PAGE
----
As part of GOOD Morning Wilton‘s coverage of the elections for the 2019 municipal elections, we have set out guidelines inviting each candidate to submit one 800-word op-ed piece before Election Day. Jill Warren is a Republican candidate for the Planning and Zoning Commission.

My name is Jill Warren and I am running for Wilton’s Planning and Zoning Commission. Since 2015, I have had the privilege of calling Wilton my home. My family moved to Wilton from Southern California and loves the history and unique culture present throughout the town. Of course, the fall foliage and winter snow are an added bonus. Wilton allows for the enjoyment of a pleasant, peaceful, laid-back way of life that is absent in Norwalk, Westport, Redding, and other towns nearby. Its proximity to NYC is desirable, but it is far enough away that one does not feel bombarded by the noise and bustle of city life. This is one of the many reasons why I sought to remain in Wilton following my graduation from Cornell University this past May.

As a 21-year-old recent college graduate, I began searching for an apartment close enough to home that I could visit my parents for dinner but far enough away that I could plant my own roots and start to live my new life as a young professional. Ideally, my new apartment would be near one of the two train stations so I could hop on the train and head to NYC for work or a night on the town. It would be somewhere near a sushi restaurant, maybe, or a burger place where I could meet my friends for dinner after work. Additionally, this ideal apartment would be just the right size–maybe a studio, maybe a reasonably-priced one-bedroom or a two-bedroom I could split with a friend. Potential added bonuses:  historic building/atmosphere, proximity to the river and access to Wilton’s beautiful trails.

My apartment search results:  a few developments that were miles outside of my price range and two developments with extremely limited availability. As an entry-level litigation paralegal, I could hardly afford even the cheapest unit in one of the latter developments. In fact, according to a recent article from CNBC, the average recent college graduate makes about $48,000. Assuming rent accounts for one-third of one’s monthly income, this places the “average” starting rent at $1,333. The cheapest rent my search produced was $1,485 for a one-bedroom.

This startled me (to say the least). Wilton’s historicism and rich sense of community need to be maintained; how can I help preserve the town that I love when it is inaccessible to my generation?

The answer:  growth.

As a product of master-planned Southern California, there is nothing I desire less than chain cafés on every corner and busy stoplights clogging up my morning commute. However, because I am from a master-planned region, I know that implementing a master-plan for Town Center including the establishment of mixed-use buildings could effectively bring in millennials and increase revenue and economic development for local businesses. I can guarantee that if I were able to live above a nice, locally-owned Mexican restaurant, a large portion of my paycheck would be dedicated to said organization.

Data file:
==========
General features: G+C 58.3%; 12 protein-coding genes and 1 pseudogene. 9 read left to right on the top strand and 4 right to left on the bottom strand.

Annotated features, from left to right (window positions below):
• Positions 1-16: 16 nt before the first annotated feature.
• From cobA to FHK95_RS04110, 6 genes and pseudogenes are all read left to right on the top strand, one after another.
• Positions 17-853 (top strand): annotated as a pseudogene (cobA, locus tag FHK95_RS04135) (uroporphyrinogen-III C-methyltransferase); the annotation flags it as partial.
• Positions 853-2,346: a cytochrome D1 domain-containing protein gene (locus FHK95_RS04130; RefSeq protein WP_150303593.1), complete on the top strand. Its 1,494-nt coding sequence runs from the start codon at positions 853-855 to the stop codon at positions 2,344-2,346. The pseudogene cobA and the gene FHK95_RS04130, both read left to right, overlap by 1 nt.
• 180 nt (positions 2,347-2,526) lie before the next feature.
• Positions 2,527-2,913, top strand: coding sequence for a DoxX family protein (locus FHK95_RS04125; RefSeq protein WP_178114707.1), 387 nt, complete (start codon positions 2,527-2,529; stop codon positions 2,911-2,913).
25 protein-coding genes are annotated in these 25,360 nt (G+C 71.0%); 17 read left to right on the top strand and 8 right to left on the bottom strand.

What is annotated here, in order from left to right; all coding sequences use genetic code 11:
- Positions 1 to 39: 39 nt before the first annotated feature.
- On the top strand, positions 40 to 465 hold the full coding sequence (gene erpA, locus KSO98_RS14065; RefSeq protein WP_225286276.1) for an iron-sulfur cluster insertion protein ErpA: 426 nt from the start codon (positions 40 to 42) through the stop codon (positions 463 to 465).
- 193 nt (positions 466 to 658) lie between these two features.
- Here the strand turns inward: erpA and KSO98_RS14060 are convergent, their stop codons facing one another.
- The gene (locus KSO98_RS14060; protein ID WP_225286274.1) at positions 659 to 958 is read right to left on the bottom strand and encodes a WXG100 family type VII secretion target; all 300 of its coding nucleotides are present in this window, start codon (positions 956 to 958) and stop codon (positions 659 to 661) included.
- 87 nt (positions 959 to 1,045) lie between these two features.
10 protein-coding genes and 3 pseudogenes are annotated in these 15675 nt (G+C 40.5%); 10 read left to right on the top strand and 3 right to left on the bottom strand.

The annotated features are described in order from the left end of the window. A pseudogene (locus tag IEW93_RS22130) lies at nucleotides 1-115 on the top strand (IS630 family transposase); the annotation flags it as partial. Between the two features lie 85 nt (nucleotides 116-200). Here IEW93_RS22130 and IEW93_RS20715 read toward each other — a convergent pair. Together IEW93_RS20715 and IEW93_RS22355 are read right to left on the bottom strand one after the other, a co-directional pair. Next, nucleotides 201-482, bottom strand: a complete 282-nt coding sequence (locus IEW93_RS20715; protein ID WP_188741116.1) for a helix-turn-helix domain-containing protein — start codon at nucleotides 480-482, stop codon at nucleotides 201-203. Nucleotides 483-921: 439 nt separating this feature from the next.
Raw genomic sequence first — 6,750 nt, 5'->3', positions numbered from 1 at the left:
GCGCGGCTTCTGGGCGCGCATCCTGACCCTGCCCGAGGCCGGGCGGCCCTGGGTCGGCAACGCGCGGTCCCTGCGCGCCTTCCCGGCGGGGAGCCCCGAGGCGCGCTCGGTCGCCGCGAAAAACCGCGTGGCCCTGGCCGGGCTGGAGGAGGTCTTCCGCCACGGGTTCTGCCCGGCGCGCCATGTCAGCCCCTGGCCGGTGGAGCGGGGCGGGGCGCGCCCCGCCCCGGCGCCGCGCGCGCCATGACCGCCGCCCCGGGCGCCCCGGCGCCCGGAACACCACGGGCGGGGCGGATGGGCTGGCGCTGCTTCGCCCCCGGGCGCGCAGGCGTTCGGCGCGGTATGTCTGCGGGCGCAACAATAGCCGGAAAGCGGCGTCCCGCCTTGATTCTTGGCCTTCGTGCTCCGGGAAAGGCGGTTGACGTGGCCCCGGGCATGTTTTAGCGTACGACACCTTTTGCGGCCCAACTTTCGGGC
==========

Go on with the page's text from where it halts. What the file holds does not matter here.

Thoughtful development of higher-density housing would further attract millennials. While the two-acre zoning should be protected, changes in some locations are necessary in order to allow Wilton to withstand the growth that it desperately needs in order to survive. In order to attract customers to local businesses, there needs to be the convenience of sidewalks and proximity to living quarters. An influx of diverse residents would greatly benefit the town economy.

To many young professionals who work in NYC, an apartment near the train station would be ideal. Norwalk and Stamford provide several options, and Wilton does not. The few options Wilton does provide are, as mentioned, wildly expensive, and at that point, millennials would save significant monies by living elsewhere. This means less money brought into Wilton’s restaurants and shops, resulting in less economic growth.

In addition, the town provides few options to empty-nesters. The housing market in Wilton is not flourishing, and people tend to move away once their kids finish school. The fact of the matter is that Wilton’s main attraction is its great school system. To millennials and empty-nesters, this no longer applies. Increasing the population size and establishing different housing options, whether it’s apartments, townhouses or condos, would decrease property taxes. Lower taxes means a greater drive to stay in Wilton, and higher-density housing would bring in the younger generation. This would increase the span of time one resides in Wilton and contributes to the local economy.

I am a 21-year-old Wilton resident who knows exactly what millennials are looking for in a place to grow their roots. Rick Tomasetti, Melissa-Jean Rotini, and Matt Murphy have the experience necessary to push the Planning and Zoning Commission into 2029 with flying colors. I provide a glimpse into the millennial mind; I represent the generation Wilton needs to attract in order to survive. Vote for my voice.

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